Optical mirrors for space applications must have extraordinary stability due to the constantly changing thermal stresses in outer space, but also due to the high mechanical stresses at lift-off of a rocket. For this reason, as rule optical mirrors are manufactured of metals, ceramics, or glasses. These materials have a high specific weight and are the cause of tremendous costs at start. Consequently, at the Fraunhofer IST work is underway on a significantly lighter alternative: Mirrors of carbon fiber reinforced plastic.
CFRP – a lightweight
Carbon fiber reinforced plastic (CFRP) is a real champion among lightweight materials. With a specific weight of 1.6 g / cm3 it is even lighter than aluminum, magnesium or titanium, and in addition it has significantly better mechanical characteristics. For this reason it is used wherever weight reduction is essential. What is new however is the use of CFRP material as mirrors for space applications. A comparison makes this clear: A mirror segment of beryllium that is used in the James Webb Space Telescope has a mass of approximately 20 kg. A comparable metallized mirror of CFRP has a mass of approximately 3.5 kg.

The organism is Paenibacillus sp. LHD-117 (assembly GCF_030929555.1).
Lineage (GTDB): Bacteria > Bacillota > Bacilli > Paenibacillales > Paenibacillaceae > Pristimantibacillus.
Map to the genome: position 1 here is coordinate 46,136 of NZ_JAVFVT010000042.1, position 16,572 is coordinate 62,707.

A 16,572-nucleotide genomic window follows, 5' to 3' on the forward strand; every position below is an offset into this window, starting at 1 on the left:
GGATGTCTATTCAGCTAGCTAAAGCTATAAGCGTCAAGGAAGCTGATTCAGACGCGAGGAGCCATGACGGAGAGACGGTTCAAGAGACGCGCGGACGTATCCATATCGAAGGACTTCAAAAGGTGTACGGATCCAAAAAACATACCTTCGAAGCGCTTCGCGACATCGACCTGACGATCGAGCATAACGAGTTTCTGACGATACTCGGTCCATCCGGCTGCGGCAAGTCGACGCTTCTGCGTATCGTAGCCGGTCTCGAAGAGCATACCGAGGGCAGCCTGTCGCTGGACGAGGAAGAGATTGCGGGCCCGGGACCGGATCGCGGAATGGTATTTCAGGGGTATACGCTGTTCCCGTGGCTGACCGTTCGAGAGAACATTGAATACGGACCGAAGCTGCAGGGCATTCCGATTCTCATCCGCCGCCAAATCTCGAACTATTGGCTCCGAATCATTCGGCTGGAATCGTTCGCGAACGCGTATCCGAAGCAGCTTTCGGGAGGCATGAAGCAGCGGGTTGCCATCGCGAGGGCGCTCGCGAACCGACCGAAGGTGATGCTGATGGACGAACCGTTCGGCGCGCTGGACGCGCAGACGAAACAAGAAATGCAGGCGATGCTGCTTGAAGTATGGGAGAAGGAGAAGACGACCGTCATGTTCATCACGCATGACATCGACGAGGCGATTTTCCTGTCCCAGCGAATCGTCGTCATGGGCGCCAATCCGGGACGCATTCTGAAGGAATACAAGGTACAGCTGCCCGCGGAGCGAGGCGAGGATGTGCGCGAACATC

The manufacturing of the metallized mirror
In the project ”OCULUS” (Optical Coatings for Ultra Lightweight Robust Spacecraft Structures) funded by the German Aerospace Center (DLR) the Fraunhofer IST develops a folding mirror of CFRP in collaboration with the Technical University of Braunschweig and the company INVENT GmbH. This mirror will be metallized and surface-treated in a subsequent step. In a process developed at Fraunhofer IPT, so-called ultra precision turning, the initially quite rough and irregular surface is processed to a mirror finish.
The metallization of CFRP was developed at the Fraunhofer IST where the process has been successfully used for approximately 10 years. Well-known application examples include the CFRP antennas that are used in space flight. However, in the specific case of the CFRP mirror, additional requirements are imposed on the base material: It must not deform, even under the changing temperatures in outer space conditions, and in addition it must meet the optical requirements. To do this, the base material is modified. A modified layer of nickel approximately 200 µm thick that must be absolutely free of pores is used as the coating. This layer is then again turned to a minimal layer thickness in a downstream process. In this process the unevenness is leveled and a roughness of approximately 5 nm ra is achieved.